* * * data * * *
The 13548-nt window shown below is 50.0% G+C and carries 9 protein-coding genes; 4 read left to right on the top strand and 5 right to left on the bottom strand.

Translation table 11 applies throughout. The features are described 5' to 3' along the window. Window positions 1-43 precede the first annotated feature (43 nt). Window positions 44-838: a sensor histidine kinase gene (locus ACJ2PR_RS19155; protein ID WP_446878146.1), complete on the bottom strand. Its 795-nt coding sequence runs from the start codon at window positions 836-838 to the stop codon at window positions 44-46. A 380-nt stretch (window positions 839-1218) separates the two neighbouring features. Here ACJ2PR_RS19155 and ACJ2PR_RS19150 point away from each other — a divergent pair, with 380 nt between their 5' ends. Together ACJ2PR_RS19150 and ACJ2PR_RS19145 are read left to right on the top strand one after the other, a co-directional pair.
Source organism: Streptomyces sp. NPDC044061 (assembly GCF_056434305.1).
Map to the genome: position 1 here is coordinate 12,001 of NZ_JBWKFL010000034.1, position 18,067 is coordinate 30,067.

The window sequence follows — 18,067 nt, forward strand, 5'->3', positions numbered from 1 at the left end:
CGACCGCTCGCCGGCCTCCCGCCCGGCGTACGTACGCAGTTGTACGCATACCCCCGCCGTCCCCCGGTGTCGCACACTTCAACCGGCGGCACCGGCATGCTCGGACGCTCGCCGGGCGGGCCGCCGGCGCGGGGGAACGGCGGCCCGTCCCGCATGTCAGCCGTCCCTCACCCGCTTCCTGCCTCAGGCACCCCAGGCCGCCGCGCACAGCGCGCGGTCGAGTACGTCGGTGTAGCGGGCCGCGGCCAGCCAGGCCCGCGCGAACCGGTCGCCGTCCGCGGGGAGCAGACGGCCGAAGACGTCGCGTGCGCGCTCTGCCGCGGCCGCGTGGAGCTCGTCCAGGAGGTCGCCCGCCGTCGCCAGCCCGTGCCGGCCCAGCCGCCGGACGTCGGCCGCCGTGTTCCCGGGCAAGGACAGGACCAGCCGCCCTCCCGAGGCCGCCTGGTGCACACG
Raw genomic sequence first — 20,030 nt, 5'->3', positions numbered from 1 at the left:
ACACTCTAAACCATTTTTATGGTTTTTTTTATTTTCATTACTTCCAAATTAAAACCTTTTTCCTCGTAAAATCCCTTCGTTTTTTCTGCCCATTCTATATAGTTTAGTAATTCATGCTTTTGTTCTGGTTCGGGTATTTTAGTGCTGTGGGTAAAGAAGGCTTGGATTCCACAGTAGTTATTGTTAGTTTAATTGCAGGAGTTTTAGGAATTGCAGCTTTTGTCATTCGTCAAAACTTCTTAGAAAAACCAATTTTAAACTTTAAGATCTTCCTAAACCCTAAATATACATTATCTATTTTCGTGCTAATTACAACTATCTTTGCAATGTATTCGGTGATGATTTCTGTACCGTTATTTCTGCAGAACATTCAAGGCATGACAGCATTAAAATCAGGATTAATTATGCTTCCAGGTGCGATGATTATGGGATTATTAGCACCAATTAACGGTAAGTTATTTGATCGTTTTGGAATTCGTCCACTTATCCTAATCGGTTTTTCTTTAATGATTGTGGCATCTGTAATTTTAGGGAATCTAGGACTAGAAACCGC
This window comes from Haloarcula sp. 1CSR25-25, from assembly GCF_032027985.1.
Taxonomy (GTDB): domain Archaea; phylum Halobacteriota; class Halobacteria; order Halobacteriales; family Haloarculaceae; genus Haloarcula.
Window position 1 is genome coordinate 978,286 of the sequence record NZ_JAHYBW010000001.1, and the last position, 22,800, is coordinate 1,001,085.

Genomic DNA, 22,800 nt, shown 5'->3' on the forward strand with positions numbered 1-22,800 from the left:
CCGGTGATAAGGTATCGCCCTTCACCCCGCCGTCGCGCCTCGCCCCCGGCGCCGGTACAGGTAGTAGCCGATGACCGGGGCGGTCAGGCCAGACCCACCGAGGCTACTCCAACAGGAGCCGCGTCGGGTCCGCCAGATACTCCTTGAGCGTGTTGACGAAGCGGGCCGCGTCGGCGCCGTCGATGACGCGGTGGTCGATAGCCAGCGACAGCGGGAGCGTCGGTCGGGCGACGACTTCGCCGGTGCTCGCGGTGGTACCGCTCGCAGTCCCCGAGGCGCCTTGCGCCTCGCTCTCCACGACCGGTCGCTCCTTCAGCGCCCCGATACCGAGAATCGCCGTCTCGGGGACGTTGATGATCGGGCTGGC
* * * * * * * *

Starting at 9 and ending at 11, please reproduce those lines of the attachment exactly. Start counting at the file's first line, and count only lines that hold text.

This window comes from Haloarcula sp. 1CSR25-25, from assembly GCF_032027985.1.
Taxonomy (GTDB): domain Archaea; phylum Halobacteriota; class Halobacteria; order Halobacteriales; family Haloarculaceae; genus Haloarcula.
Window position 1 is genome coordinate 978,286 of the sequence record NZ_JAHYBW010000001.1, and the last position, 22,800, is coordinate 1,001,085.